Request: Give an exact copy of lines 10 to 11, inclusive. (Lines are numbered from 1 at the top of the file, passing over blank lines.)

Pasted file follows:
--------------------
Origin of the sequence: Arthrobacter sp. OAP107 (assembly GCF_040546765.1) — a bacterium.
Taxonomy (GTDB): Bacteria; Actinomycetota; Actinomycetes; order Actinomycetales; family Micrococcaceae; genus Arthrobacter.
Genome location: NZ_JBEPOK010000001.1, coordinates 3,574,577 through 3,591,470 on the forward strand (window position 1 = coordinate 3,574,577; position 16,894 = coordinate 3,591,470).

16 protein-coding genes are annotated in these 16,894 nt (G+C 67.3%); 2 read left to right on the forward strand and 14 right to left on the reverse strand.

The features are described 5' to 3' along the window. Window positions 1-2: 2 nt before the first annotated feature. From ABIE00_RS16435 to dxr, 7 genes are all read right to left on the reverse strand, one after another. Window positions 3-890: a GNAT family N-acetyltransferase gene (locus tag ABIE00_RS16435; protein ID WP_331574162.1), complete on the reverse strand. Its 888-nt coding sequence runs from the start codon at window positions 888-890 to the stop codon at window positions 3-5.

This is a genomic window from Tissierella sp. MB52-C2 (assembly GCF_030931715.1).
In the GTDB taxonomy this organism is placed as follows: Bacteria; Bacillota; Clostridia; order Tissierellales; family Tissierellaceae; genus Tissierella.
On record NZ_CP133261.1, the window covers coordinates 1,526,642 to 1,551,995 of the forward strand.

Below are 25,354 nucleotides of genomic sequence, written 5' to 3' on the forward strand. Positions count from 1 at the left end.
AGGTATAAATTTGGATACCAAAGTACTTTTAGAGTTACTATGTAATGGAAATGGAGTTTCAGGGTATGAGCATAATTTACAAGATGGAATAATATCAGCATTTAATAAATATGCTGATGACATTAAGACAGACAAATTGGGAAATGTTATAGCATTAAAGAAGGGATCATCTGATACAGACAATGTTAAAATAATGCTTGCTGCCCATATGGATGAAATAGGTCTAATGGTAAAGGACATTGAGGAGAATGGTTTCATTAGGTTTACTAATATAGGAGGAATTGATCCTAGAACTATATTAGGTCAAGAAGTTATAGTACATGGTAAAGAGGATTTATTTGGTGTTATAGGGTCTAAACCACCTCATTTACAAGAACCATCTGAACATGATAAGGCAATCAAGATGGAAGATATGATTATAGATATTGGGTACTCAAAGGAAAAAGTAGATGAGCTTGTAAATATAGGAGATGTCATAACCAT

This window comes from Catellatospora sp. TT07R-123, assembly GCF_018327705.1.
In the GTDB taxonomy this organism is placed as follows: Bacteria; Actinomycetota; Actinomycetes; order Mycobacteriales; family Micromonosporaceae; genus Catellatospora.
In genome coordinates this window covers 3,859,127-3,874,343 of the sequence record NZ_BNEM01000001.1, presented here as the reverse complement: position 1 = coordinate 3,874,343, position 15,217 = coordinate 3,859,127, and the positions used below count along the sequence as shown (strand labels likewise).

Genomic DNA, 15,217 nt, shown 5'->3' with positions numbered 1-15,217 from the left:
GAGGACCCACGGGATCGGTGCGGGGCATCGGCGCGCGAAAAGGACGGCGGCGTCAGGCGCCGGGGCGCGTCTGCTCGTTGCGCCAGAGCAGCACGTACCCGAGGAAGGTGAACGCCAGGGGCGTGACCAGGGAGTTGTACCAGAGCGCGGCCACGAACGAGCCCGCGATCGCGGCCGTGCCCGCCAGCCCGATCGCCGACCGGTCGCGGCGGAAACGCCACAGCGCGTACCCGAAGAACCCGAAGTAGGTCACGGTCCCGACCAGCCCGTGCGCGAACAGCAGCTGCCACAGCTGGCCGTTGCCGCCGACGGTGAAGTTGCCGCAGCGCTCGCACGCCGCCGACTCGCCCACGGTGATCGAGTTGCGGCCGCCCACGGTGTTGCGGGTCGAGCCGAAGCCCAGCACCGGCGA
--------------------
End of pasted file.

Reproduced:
AGGTATAAATTTGGATACCAAAGTACTTTTAGAGTTACTATGTAATGGAAATGGAGTTTCAGGGTATGAGCATAATTTACAAGATGGAATAATATCAGCATTTAATAAATATGCTGATGACATTAAGACAGACAAATTGGGAAATGTTATAGCATTAAAGAAGGGATCATCTGATACAGACAATGTTAAAATAATGCTTGCTGCCCATATGGATGAAATAGGTCTAATGGTAAAGGACATTGAGGAGAATGGTTTCATTAGGTTTACTAATATAGGAGGAATTGATCCTAGAACTATATTAGGTCAAGAAGTTATAGTACATGGTAAAGAGGATTTATTTGGTGTTATAGGGTCTAAACCACCTCATTTACAAGAACCATCTGAACATGATAAGGCAATCAAGATGGAAGATATGATTATAGATATTGGGTACTCAAAGGAAAAAGTAGATGAGCTTGTAAATATAGGAGATGTCATAACCAT

This window comes from Catellatospora sp. TT07R-123, assembly GCF_018327705.1.